Focus Jan Ritsema (Eng.)

Kaaitheater bulletin Mar 2002English

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‘My thoughts about theatre and my creation of theatre can no longer be distinguished.’

(Jan Ritsema)

‘Come quietly closer and immerse yourself in the multipartite pattern - just avoid the suction that wants to draw you into the list of noncommittal images, images which you, as a surrogate ruler, show off...’

(Peter Handke, Nog één keer voor Thucycides)



Once again, this focus article is about someone who has a long career behind them: Jan Ritsema (b. 1945), the Dutch director, actor, dancer, teacher and publisher who in the Netherlands has put together productions for Werktheater, Mug met de Gouden Tand, Maatschappij Discordia, the Nationale Toneel, Toneelgroep Amsterdam, ’t Barre Land and many more.
In Belgium he has worked with, among others, Dito’Dito, but mainly with the Kaaitheater. In 1989 he came to Brussels together with the actor Johan Leysen to propose Peter Verburgt’s play Wittgenstein Incorporated to us. It was to become the first of many Ritsema productions at the Kaaitheater. After that he was a guest in Brussels almost every year. Wittgenstein Incorporated (1989, French version in 1990) was followed by Het trio in mi-bémol by Eric Rohmer (1991), De Opdracht by Heiner Müller (1992), Philoktetes Variaties (Jesurun/Müller/Gide) with Ron Vawter and others in 1994, Kopnaad by Stefan Hertmans (1995), Maria Salomé by Peter Verhelst (1997), April S.A.I.D. (1999) with Sara De Bosschere, Verwantschappen (2000), Hamlet with ’t Barre Land (2001) and now TODAY ulysses.
If we now look back at these productions, we can trace several clear lines or tracks. In the past, Ritsema has chosen both existing plays from the world repertoire (from Shakespeare to Müller) and contemporary work that has not been performed before (Hertmans, Jesurun, Verburgt, Verhelst), as well as adaptations of such prose writings as James Joyce’s The Dead, Virginia Woolf’s The Years and Henry James’ The Beast in the Jungle. However, more fundamental is the fact that Ritsema’s creative work has always been accompanied by theatrical research, and this in two fields: the constantly repeated quest for a here-and-now approach to acting on the stage and a type of research whose aim was to liberate thinking while on the stage.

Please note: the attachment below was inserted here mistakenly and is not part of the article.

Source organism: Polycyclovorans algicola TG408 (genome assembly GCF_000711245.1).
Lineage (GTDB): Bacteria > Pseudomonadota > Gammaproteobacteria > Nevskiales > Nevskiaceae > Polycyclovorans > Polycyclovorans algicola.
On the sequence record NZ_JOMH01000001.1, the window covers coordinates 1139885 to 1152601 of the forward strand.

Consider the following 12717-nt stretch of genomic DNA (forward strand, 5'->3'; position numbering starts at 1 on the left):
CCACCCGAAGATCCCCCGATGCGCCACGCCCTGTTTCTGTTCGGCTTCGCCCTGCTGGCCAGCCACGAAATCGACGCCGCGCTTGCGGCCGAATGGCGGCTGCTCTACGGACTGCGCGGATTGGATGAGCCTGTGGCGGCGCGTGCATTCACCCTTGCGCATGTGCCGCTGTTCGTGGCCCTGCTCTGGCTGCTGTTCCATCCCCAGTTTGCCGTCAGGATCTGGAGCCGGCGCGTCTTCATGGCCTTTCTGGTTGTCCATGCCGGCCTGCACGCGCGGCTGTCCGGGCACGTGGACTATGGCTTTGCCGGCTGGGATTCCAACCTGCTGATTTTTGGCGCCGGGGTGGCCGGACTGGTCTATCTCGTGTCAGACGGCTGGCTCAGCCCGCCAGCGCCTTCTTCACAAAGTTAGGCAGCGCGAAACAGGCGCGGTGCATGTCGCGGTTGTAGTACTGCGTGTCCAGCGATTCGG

‘The main thing is: say what’s there. This means that as an actor you should not interpret in advance, that removes the clarity. Let the words do the work themselves.’

(Jan Ritsema)



When Jan Ritsema works with actors, he is recurrently in search of a way of acting in which the actors are involved exclusively with what they have to say or do ‘at the moment itself’. In this respect he often refers to a text by Kleist, Uber die allmähliche Verfertigung der Gedanken beim Sprechen, about the gradual development of the thoughts during speech. When they are acting, actors should be involved only with the present moment: they should be what they are thinking. Ritsema wants actors who are themselves in front of an audience, who dare to be private in public, who speak the words as if they were their own. He wants to banish moaning, self-pity and the display of powerlessness on stage. He sees acting as achieving a sort of elevated, enlightened state of consciousness. And most of all, non-conclusive speech, leaving everything open, so that everything can be related to everything else. He wants actors who mean what they say and who take responsibility for their actions and for the whole working process: self-reliant, independent actors. Such options do not make working with actors simple; a working process with Jan Ritsema can sometimes be a very bumpy ride. In this quest for ‘true theatre’, its makers are often stripped of their skin; the pain of this demands mutual trust, but also creates a bond by ‘going through the pain together’.